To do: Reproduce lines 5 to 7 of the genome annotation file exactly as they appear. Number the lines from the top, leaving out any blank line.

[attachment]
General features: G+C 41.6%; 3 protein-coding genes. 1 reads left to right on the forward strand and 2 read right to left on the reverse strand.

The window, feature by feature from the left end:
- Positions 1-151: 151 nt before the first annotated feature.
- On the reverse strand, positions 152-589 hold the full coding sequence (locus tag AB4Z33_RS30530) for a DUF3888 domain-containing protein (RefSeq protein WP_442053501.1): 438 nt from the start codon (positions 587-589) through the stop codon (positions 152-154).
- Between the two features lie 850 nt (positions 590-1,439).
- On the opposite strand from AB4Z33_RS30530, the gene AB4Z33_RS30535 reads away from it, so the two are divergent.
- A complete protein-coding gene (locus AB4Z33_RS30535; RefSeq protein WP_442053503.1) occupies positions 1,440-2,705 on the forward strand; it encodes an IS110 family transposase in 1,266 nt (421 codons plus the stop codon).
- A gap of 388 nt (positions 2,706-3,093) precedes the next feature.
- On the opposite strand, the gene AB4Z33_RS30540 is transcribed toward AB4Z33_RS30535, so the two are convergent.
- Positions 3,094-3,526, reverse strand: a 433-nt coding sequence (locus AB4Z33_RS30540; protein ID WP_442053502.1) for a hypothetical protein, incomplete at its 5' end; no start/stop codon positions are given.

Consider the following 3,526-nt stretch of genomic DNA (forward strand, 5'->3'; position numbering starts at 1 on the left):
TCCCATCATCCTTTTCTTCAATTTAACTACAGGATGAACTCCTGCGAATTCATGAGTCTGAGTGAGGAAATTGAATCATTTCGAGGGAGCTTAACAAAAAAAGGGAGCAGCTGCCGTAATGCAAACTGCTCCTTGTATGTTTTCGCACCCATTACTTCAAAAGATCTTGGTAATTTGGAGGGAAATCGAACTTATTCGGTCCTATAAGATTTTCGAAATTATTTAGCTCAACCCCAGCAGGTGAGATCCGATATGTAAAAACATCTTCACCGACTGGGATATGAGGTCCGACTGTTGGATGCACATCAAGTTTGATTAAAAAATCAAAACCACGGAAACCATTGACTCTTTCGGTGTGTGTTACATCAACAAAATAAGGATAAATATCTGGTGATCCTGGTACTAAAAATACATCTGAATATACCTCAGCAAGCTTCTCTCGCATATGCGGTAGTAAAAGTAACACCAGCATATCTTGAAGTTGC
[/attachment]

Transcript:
- Between the two features lie 850 nt (positions 590-1,439).
- On the opposite strand from AB4Z33_RS30530, the gene AB4Z33_RS30535 reads away from it, so the two are divergent.
- A complete protein-coding gene (locus AB4Z33_RS30535; RefSeq protein WP_442053503.1) occupies positions 1,440-2,705 on the forward strand; it encodes an IS110 family transposase in 1,266 nt (421 codons plus the stop codon).